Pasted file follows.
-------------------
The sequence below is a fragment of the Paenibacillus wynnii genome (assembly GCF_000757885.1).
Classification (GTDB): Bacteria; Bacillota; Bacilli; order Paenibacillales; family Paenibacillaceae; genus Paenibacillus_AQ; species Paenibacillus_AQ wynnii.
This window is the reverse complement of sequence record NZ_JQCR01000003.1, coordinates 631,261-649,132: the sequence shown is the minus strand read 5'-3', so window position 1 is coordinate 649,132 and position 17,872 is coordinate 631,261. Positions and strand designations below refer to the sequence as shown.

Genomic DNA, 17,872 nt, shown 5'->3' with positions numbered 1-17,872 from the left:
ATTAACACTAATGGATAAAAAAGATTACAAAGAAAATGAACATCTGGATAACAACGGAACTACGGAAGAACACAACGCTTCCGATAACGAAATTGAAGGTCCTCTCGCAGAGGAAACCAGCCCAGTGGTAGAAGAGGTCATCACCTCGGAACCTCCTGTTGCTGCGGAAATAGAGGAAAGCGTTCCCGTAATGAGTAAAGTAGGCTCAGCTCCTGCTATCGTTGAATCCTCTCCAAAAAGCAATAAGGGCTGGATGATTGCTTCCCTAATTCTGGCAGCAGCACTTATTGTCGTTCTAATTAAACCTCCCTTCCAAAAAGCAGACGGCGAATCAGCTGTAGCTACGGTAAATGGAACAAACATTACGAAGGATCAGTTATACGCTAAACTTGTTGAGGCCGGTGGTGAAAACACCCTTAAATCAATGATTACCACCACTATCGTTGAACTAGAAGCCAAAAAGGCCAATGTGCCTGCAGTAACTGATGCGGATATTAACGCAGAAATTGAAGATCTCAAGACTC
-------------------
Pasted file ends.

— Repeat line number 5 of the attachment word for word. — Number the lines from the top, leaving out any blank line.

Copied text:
ATTAACACTAATGGATAAAAAAGATTACAAAGAAAATGAACATCTGGATAACAACGGAACTACGGAAGAACACAACGCTTCCGATAACGAAATTGAAGGTCCTCTCGCAGAGGAAACCAGCCCAGTGGTAGAAGAGGTCATCACCTCGGAACCTCCTGTTGCTGCGGAAATAGAGGAAAGCGTTCCCGTAATGAGTAAAGTAGGCTCAGCTCCTGCTATCGTTGAATCCTCTCCAAAAAGCAATAAGGGCTGGATGATTGCTTCCCTAATTCTGGCAGCAGCACTTATTGTCGTTCTAATTAAACCTCCCTTCCAAAAAGCAGACGGCGAATCAGCTGTAGCTACGGTAAATGGAACAAACATTACGAAGGATCAGTTATACGCTAAACTTGTTGAGGCCGGTGGTGAAAACACCCTTAAATCAATGATTACCACCACTATCGTTGAACTAGAAGCCAAAAAGGCCAATGTGCCTGCAGTAACTGATGCGGATATTAACGCAGAAATTGAAGATCTCAAGACTC